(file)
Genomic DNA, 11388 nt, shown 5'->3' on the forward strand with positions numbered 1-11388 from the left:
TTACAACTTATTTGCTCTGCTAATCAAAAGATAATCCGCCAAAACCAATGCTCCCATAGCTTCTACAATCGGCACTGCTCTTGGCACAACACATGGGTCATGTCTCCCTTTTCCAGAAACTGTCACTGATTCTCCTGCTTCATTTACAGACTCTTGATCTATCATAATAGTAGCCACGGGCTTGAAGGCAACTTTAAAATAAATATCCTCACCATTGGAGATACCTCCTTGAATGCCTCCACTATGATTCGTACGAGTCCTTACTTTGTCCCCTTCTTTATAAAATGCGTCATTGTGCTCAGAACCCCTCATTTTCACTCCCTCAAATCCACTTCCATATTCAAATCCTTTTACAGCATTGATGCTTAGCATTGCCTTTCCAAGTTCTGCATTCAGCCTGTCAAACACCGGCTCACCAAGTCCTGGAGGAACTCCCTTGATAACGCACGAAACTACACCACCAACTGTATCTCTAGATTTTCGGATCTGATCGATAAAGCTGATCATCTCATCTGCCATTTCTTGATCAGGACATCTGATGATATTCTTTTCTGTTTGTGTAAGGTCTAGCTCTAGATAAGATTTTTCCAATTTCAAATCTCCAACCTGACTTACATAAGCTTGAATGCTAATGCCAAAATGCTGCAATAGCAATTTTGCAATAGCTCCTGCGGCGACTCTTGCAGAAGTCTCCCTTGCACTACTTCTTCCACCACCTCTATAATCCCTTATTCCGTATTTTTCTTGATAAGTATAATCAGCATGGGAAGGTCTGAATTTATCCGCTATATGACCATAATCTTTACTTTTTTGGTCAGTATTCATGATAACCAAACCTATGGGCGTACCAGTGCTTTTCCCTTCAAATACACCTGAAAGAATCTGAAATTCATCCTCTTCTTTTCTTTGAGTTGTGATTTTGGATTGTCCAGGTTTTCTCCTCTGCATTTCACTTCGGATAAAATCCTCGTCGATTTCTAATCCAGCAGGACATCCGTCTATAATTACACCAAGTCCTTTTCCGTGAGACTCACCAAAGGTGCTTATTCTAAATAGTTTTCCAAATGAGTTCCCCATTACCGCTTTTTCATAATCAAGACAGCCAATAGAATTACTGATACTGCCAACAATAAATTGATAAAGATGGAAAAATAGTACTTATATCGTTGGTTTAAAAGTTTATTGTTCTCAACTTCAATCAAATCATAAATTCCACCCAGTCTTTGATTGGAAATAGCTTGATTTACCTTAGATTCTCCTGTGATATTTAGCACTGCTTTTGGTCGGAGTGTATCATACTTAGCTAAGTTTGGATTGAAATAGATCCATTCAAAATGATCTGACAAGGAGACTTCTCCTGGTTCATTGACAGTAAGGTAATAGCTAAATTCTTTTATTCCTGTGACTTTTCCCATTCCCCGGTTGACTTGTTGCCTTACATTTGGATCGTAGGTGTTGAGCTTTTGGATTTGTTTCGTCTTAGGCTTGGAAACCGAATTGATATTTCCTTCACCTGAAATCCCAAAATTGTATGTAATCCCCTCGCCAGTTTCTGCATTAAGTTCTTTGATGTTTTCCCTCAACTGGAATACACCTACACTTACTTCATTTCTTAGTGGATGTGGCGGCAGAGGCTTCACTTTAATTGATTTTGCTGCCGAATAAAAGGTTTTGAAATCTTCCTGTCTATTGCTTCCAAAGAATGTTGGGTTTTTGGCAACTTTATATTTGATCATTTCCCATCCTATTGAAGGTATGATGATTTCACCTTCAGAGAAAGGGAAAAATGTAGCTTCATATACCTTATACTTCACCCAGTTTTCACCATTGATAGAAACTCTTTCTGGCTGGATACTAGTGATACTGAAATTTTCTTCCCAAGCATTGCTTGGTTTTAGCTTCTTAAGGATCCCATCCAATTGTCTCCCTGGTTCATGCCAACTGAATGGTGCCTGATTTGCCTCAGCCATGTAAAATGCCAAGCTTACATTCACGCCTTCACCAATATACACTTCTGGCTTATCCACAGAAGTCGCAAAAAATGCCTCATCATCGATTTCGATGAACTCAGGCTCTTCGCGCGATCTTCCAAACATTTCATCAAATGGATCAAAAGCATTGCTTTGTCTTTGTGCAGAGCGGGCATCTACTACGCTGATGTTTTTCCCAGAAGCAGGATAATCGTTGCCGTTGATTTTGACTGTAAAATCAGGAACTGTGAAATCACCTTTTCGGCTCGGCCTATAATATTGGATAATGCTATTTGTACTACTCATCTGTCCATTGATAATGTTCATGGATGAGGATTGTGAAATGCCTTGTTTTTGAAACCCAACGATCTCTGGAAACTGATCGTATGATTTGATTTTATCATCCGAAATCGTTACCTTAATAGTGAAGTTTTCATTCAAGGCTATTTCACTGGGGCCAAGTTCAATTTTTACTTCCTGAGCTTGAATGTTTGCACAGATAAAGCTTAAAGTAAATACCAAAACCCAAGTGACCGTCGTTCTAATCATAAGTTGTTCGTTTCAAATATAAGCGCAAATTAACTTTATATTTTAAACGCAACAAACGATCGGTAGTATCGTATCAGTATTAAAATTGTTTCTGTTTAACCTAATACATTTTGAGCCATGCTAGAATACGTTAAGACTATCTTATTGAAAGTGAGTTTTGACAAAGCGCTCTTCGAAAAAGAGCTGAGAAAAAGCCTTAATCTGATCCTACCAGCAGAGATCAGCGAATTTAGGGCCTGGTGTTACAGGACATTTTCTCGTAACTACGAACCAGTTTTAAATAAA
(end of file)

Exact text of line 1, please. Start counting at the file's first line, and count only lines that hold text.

Genomic DNA, 11388 nt, shown 5'->3' on the forward strand with positions numbered 1-11388 from the left: